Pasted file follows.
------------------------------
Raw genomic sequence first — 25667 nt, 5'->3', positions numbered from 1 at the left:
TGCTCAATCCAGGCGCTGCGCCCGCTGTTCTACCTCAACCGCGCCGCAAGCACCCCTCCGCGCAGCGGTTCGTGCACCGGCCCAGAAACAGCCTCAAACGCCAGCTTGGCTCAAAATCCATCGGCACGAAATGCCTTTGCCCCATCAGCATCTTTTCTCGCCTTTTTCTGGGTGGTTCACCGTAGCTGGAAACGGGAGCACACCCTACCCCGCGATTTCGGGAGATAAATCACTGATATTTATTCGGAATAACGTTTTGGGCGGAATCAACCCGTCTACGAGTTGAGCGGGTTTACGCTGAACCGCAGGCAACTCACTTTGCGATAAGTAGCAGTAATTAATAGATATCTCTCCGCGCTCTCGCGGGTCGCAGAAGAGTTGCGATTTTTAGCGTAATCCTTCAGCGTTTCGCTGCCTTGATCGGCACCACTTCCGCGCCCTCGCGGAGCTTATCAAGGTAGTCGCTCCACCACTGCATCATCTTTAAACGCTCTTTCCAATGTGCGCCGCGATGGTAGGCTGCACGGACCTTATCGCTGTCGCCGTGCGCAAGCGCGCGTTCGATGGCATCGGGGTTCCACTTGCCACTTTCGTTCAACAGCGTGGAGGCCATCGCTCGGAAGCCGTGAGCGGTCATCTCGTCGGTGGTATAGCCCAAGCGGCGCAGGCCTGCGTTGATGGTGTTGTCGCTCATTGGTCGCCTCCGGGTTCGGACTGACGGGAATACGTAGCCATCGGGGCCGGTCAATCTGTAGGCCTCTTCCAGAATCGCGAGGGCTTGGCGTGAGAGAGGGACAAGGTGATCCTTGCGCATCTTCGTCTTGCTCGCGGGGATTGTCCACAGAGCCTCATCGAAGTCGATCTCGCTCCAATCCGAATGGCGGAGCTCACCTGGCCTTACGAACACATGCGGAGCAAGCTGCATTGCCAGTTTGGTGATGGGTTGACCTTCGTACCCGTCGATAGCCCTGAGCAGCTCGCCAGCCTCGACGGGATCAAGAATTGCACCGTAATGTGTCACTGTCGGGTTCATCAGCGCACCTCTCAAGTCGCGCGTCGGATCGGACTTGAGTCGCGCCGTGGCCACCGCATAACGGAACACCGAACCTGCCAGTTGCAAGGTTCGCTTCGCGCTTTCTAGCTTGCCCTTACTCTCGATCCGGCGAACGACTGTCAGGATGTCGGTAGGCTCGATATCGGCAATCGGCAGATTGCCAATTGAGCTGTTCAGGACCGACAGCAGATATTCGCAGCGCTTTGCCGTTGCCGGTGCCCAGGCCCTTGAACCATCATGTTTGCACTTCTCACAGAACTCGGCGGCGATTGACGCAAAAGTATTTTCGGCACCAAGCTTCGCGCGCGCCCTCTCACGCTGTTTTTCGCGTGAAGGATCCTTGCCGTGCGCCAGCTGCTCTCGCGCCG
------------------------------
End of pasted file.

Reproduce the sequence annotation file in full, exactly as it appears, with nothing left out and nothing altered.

Raw genomic sequence first — 25667 nt, 5'->3', positions numbered from 1 at the left:
TGCTCAATCCAGGCGCTGCGCCCGCTGTTCTACCTCAACCGCGCCGCAAGCACCCCTCCGCGCAGCGGTTCGTGCACCGGCCCAGAAACAGCCTCAAACGCCAGCTTGGCTCAAAATCCATCGGCACGAAATGCCTTTGCCCCATCAGCATCTTTTCTCGCCTTTTTCTGGGTGGTTCACCGTAGCTGGAAACGGGAGCACACCCTACCCCGCGATTTCGGGAGATAAATCACTGATATTTATTCGGAATAACGTTTTGGGCGGAATCAACCCGTCTACGAGTTGAGCGGGTTTACGCTGAACCGCAGGCAACTCACTTTGCGATAAGTAGCAGTAATTAATAGATATCTCTCCGCGCTCTCGCGGGTCGCAGAAGAGTTGCGATTTTTAGCGTAATCCTTCAGCGTTTCGCTGCCTTGATCGGCACCACTTCCGCGCCCTCGCGGAGCTTATCAAGGTAGTCGCTCCACCACTGCATCATCTTTAAACGCTCTTTCCAATGTGCGCCGCGATGGTAGGCTGCACGGACCTTATCGCTGTCGCCGTGCGCAAGCGCGCGTTCGATGGCATCGGGGTTCCACTTGCCACTTTCGTTCAACAGCGTGGAGGCCATCGCTCGGAAGCCGTGAGCGGTCATCTCGTCGGTGGTATAGCCCAAGCGGCGCAGGCCTGCGTTGATGGTGTTGTCGCTCATTGGTCGCCTCCGGGTTCGGACTGACGGGAATACGTAGCCATCGGGGCCGGTCAATCTGTAGGCCTCTTCCAGAATCGCGAGGGCTTGGCGTGAGAGAGGGACAAGGTGATCCTTGCGCATCTTCGTCTTGCTCGCGGGGATTGTCCACAGAGCCTCATCGAAGTCGATCTCGCTCCAATCCGAATGGCGGAGCTCACCTGGCCTTACGAACACATGCGGAGCAAGCTGCATTGCCAGTTTGGTGATGGGTTGACCTTCGTACCCGTCGATAGCCCTGAGCAGCTCGCCAGCCTCGACGGGATCAAGAATTGCACCGTAATGTGTCACTGTCGGGTTCATCAGCGCACCTCTCAAGTCGCGCGTCGGATCGGACTTGAGTCGCGCCGTGGCCACCGCATAACGGAACACCGAACCTGCCAGTTGCAAGGTTCGCTTCGCGCTTTCTAGCTTGCCCTTACTCTCGATCCGGCGAACGACTGTCAGGATGTCGGTAGGCTCGATATCGGCAATCGGCAGATTGCCAATTGAGCTGTTCAGGACCGACAGCAGATATTCGCAGCGCTTTGCCGTTGCCGGTGCCCAGGCCCTTGAACCATCATGTTTGCACTTCTCACAGAACTCGGCGGCGATTGACGCAAAAGTATTTTCGGCACCAAGCTTCGCGCGCGCCCTCTCACGCTGTTTTTCGCGTGAAGGATCCTTGCCGTGCGCCAGCTGCTCTCGCGCCG